The chances are that, if you follow news articles about cancer, you’ll have come across headlines like “Most Cancers Caused By Bad Luck” (The Daily Beast) or “Two-thirds of cancers are due to “bad luck,” study finds” (CBS News). The story – based on research out of Johns Hopkins University – has grabbed widespread media attention. But it’s also raised the ire of science communicators who think that the headlines and stories are, in the words of a couple of writers, “just bollocks”.
With all the coverage of the paper, and the subsequent coverage of the coverage, I was interested in just how off-base the news articles were, and to what extent this was down to lazy reporting.
The paper in question is “Variation in cancer risk among tissues can be explained by the number of stem cell divisions” by Cristian Tomasetti and Bert Vogelstein, published this month in the journal Science. At the heart of the paper the authors look at how stem cell divisions in different tissues correlate with lifetime risk of developing cancer in those tissues. The study shows a clear correlation with the cancer types considered – the faster the stem cells divide in a particular tissue, the greater the chance of developing cancer in that tissue.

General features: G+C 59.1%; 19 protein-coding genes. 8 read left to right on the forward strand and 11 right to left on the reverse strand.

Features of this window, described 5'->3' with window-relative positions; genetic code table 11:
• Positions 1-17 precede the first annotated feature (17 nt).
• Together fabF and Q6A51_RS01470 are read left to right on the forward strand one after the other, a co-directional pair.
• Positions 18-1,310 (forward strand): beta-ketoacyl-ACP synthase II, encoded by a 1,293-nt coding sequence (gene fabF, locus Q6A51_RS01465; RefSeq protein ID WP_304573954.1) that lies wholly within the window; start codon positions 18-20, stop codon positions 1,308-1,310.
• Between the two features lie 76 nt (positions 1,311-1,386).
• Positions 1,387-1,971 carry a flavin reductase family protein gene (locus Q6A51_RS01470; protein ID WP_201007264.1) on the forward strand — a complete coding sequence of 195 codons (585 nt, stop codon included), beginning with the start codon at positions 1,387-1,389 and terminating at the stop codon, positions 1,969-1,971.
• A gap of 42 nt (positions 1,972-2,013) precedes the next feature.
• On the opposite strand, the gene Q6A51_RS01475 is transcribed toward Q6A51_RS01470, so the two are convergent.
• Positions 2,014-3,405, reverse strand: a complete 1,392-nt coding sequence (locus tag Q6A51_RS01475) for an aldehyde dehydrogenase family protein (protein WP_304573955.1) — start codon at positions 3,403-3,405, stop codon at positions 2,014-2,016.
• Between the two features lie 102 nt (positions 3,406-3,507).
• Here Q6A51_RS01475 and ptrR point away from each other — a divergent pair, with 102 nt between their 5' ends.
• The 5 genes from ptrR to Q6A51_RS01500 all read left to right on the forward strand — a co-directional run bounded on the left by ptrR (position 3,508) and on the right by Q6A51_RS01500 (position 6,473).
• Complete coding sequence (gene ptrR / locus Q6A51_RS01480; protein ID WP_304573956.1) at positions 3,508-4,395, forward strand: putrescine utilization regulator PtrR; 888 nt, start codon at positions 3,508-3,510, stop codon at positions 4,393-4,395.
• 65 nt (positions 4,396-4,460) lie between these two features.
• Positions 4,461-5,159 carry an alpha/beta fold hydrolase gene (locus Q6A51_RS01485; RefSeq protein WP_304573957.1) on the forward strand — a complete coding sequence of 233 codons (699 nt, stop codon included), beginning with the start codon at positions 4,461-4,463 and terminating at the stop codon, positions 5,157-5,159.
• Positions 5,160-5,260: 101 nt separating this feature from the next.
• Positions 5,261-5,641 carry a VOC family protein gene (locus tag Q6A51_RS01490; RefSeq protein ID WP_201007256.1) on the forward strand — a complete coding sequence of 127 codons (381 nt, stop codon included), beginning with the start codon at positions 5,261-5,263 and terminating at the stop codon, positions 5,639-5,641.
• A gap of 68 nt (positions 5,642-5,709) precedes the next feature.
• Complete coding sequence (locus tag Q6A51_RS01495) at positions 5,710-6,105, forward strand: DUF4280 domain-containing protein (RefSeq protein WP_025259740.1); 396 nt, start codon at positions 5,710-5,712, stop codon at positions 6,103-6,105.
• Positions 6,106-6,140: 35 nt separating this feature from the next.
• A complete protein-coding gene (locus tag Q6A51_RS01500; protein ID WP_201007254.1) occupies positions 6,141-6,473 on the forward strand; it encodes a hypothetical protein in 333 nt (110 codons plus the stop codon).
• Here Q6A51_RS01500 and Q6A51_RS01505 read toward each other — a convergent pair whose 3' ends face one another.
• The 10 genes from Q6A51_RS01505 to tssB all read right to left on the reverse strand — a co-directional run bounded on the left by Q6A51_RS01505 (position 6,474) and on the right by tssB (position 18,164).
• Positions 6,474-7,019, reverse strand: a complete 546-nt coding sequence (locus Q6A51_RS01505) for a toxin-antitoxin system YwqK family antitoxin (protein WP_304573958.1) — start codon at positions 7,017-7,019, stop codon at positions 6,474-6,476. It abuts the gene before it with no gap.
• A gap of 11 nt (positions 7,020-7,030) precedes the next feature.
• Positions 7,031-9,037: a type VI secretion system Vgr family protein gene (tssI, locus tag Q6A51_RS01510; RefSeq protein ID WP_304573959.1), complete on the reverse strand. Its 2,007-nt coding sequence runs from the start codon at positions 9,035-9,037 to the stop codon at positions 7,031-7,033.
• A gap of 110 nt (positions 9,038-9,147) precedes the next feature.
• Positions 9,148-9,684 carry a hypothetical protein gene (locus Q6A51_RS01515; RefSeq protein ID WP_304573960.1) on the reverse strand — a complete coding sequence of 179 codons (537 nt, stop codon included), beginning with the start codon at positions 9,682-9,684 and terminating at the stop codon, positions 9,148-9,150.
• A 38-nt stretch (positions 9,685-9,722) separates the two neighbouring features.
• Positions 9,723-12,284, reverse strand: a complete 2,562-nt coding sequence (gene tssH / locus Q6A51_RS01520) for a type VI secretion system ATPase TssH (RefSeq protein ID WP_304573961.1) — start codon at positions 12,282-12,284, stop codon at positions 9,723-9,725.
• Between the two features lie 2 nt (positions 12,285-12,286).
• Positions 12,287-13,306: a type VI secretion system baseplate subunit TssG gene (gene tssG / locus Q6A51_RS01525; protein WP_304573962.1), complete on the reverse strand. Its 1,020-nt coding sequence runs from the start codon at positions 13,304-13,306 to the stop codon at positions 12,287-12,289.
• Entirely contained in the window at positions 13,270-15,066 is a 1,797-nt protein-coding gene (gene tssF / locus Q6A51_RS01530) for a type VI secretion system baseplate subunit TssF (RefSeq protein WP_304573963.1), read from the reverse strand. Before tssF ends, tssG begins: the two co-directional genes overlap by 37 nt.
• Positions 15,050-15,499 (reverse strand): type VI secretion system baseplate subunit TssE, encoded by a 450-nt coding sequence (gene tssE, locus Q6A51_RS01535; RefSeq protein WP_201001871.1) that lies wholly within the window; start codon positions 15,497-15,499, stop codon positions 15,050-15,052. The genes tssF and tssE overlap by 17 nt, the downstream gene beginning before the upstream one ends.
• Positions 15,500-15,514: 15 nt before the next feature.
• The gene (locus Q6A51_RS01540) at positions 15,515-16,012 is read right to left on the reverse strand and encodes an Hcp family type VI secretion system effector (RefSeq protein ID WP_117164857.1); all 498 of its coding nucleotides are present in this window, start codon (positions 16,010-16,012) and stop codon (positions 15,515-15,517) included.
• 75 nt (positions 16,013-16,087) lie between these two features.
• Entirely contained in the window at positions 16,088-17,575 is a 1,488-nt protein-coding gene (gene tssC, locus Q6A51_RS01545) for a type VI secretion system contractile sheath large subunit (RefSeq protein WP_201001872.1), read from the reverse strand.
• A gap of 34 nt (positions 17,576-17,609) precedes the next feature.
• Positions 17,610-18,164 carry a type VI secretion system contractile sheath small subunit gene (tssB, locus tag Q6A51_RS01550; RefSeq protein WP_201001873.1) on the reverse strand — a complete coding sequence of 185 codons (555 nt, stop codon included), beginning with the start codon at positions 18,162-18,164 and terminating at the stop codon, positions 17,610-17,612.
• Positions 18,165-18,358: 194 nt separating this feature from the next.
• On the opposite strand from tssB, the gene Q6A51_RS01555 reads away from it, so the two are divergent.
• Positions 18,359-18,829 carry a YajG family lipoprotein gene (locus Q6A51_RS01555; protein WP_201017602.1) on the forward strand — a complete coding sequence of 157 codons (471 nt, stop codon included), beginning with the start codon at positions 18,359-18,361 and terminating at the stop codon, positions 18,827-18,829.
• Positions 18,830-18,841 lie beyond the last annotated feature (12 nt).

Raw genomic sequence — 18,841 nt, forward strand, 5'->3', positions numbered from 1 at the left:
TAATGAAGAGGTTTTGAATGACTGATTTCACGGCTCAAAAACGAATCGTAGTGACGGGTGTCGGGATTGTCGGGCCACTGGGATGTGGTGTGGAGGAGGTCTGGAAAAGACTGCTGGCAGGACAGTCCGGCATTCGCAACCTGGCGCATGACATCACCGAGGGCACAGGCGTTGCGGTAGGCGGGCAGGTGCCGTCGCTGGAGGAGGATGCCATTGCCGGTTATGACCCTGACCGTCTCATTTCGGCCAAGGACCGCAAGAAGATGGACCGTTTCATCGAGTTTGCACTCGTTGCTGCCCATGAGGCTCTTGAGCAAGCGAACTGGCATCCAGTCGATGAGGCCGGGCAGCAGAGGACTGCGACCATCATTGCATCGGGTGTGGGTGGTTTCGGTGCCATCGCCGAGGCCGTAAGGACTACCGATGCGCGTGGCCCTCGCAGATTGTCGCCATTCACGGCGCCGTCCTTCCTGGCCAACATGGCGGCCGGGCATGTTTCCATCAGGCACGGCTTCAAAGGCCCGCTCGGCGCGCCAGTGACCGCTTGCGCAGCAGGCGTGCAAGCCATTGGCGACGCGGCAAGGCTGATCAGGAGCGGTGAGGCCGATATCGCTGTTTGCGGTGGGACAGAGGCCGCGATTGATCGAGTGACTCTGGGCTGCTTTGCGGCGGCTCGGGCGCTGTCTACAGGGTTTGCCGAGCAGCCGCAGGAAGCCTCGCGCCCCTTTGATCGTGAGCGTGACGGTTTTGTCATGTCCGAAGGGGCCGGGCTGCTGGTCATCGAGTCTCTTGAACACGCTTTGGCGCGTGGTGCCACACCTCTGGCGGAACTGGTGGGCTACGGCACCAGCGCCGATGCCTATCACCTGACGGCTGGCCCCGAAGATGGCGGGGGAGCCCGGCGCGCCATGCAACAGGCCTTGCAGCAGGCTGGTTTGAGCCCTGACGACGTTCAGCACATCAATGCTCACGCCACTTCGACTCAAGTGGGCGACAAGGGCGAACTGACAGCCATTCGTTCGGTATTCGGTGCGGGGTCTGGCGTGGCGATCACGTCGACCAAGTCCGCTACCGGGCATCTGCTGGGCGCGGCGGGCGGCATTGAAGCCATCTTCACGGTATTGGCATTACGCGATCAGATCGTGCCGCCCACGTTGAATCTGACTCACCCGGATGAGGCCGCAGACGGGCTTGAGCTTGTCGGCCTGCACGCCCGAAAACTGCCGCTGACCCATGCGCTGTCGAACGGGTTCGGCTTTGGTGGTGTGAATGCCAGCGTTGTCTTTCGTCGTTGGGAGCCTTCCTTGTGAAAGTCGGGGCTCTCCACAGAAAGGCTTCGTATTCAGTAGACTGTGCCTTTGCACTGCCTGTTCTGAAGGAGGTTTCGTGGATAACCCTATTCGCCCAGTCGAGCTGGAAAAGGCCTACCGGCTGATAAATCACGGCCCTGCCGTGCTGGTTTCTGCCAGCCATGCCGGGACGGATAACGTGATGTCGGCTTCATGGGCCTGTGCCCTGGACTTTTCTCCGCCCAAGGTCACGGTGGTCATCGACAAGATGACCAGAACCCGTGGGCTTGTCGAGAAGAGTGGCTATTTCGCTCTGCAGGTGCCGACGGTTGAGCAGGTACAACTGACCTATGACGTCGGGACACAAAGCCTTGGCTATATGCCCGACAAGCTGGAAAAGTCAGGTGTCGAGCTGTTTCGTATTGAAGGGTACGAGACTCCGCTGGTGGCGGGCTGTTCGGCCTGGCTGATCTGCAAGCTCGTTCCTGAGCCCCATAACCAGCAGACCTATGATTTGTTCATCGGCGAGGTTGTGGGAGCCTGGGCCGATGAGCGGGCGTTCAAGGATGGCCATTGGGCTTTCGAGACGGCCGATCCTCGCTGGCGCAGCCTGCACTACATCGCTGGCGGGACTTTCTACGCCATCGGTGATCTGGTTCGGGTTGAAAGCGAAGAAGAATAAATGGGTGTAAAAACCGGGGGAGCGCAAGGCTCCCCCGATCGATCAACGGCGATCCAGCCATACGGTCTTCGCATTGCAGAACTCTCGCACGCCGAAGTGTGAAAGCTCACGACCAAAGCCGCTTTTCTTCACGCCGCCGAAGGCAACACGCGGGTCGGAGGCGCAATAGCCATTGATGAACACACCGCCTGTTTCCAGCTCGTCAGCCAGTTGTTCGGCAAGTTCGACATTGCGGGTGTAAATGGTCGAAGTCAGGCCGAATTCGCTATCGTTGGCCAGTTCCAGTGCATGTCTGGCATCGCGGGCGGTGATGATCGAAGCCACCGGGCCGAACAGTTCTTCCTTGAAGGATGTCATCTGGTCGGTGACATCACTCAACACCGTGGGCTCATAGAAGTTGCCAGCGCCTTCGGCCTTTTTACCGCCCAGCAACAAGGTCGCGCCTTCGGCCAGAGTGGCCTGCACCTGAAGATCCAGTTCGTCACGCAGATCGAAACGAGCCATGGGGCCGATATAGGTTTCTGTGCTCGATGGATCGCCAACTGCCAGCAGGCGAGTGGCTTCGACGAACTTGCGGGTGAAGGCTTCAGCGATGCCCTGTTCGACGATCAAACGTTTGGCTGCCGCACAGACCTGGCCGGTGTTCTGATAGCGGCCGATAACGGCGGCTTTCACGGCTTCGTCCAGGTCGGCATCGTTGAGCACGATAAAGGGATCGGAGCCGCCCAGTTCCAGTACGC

The two researchers then tease out the degree that they think random genetic mutations, as opposed to environmental and lifestyle factors, influence cancer risk. They conclude that, out of 31 cancer types considered, 22 were primarily associated with random genetic mutations (they called these “R-tumors” – the R standing for “random”), and nine were associated with environmental factors on top of these random mutations (deterministic tumors, or “D-tumors”).
Read full, original article: Bad luck and cancer – did the media get it wrong?